ENGLEWOOD, Colo. -- As
Sure, the players don't have to be at Dove Valley again for nearly six weeks. But they'll be given workout regimens to stay in shape during their downtime, and they'll be studying the playbook and their assignments, as well.
There'll be a bit of a last-day-of-school feel at the end of practice on Thursday. But the voluntary offseason program doesn't last as long as it used to; prior to the ratification of the current collective bargaining agreement in 2011, voluntary workouts could begin in late March and would often stretch into late June, after OTAs. Former coach Mike Shanahan sometimes didn't hold his mandatory minicamp until July, which further prolonged the process.
Now they're not on hand as long; organized voluntary work is done in less than two months. Some will even come back; Miller said he plans to return to Dove Valley before the end of the month.
Therefore Wednesday's work was crisp -- and not reflective of a team that was at the end of a long grind of workouts, as would often be the case in the recent past.
1. The best play for the offense came toward the end of practice, when
2. Although that shot down the seam punctuated the day, Harris did get the better of Welker and Manning, intercepting a pass during a team period. Bruton also picked off a pass down the middle during a seven-on-seven segment of practice. Harris looks quicker at reacting when the ball is thrown in his direction than he did last year; that's what working against Welker every day will do for you.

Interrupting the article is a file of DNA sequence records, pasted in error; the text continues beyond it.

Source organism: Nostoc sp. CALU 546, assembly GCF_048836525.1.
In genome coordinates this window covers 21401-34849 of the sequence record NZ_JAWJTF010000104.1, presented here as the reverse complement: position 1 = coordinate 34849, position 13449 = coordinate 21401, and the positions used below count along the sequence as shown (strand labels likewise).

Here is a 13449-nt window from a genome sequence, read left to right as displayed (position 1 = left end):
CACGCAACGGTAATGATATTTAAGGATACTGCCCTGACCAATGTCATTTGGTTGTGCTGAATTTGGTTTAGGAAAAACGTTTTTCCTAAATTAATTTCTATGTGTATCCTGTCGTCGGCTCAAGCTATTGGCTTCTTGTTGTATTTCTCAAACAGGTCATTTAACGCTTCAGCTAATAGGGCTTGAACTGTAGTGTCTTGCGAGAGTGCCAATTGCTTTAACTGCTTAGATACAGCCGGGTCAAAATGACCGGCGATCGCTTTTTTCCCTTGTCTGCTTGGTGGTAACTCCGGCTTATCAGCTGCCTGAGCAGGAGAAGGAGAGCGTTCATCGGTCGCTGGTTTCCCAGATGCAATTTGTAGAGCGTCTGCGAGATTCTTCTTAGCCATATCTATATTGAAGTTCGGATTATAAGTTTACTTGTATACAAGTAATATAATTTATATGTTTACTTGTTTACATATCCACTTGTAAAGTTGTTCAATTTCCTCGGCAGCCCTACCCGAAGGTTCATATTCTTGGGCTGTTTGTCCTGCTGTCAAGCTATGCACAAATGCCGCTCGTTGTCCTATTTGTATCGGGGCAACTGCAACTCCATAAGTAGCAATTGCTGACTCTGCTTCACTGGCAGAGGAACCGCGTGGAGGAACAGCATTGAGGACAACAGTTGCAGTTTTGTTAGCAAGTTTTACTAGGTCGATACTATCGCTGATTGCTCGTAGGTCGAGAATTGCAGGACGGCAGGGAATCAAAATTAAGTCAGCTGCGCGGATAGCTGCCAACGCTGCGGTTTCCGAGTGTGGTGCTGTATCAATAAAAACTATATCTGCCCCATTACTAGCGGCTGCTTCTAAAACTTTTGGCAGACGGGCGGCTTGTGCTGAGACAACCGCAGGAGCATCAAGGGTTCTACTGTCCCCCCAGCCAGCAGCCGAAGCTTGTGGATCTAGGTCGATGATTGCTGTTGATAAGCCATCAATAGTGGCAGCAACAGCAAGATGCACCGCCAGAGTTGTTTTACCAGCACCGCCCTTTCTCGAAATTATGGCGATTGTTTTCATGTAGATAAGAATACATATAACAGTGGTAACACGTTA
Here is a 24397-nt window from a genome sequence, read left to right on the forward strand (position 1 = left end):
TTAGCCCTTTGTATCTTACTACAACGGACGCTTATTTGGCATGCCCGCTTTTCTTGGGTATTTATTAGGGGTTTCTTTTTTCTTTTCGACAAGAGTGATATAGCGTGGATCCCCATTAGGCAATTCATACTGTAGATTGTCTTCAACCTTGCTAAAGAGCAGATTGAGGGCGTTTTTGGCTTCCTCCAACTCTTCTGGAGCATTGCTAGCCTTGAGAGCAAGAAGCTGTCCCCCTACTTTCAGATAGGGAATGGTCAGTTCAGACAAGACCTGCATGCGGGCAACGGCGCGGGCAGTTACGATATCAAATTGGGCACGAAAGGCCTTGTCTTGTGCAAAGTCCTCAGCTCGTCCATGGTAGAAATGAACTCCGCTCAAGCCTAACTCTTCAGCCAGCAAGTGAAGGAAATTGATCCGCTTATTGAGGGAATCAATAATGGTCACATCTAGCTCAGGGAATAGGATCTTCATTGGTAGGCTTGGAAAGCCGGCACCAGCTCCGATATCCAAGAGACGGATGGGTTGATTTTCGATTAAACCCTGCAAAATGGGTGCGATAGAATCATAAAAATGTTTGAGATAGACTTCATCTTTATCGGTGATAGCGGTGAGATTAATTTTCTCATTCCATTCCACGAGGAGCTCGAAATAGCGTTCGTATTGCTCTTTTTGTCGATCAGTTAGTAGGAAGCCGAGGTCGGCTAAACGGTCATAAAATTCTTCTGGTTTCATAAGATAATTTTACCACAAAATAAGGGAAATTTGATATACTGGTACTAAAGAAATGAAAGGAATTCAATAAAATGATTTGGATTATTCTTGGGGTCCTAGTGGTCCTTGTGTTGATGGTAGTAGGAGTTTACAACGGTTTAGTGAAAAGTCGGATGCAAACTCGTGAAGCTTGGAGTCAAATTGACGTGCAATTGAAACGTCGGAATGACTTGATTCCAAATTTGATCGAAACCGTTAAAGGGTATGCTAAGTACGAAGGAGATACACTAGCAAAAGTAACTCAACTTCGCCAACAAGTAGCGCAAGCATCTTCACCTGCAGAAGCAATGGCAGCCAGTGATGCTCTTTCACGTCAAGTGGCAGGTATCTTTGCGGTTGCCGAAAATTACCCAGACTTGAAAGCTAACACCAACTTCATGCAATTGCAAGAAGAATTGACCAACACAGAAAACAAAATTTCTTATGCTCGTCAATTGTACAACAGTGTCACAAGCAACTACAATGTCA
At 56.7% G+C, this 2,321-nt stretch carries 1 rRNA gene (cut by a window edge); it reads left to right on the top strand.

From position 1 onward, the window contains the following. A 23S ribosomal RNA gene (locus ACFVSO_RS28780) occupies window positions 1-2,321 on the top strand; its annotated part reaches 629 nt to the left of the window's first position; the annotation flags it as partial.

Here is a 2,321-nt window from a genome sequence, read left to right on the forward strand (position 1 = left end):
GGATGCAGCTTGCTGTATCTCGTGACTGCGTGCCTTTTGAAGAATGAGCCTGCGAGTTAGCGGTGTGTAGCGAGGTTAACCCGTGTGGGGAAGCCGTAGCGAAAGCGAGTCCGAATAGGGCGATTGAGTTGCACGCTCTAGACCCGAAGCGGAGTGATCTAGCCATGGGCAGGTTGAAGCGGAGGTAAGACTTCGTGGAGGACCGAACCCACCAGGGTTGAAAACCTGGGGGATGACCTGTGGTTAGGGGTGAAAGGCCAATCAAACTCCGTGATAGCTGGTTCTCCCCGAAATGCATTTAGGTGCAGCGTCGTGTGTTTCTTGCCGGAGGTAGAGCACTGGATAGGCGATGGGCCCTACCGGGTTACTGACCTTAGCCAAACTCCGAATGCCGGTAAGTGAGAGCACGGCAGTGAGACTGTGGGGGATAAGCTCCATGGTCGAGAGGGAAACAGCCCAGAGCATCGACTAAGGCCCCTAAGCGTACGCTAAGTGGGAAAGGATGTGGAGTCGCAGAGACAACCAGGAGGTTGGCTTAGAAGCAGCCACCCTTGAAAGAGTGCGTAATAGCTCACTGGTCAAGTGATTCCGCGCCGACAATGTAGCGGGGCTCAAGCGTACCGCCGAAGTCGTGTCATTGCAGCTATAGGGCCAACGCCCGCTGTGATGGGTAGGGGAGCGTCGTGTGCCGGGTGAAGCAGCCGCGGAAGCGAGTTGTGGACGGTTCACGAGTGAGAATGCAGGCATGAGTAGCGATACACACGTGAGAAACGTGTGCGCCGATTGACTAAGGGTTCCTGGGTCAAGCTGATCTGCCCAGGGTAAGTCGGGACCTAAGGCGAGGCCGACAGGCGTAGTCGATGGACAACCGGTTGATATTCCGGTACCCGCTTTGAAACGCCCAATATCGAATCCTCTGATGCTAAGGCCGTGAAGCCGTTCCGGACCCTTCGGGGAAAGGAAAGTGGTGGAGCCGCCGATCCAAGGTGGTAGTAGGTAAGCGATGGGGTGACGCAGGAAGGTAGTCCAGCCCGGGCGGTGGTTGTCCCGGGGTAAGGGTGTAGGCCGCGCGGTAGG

3. Running back
Offensive Coordinator Adam Gase bristled at the notion that McGahee would be ignored in favor of other running backs.
“Ignore him? We’re not going to ignore him. I mean we’re trying to get him in here, get him familiar again," Gase said. "We’ve had some changes in some of the things we’ve done on offense and he’s just trying to get used to what we’re doing.”
4. You don't want to fall into the trap of making too many judgments about the pass rush from a no-pad, low-contact practice, but the front four did a solid job collapsing the pocket from the edge. Defensive end
5. Wide receiver
Another name who leapt into the notebook with a pair of receptions from Osweiler was undrafted rookie
Osweiler also had what has become a typical day for him, spreading the ball around and delivering it with zip. If Manning is hurt and Osweiler replaces him, there will be some adjustment for receivers; Osweiler's success is predicated more on velocity than Manning's. Manning can deliver the fastball when the need arises, but he flourishes with timing and placement, areas in which Osweiler will likely improve with time and experience.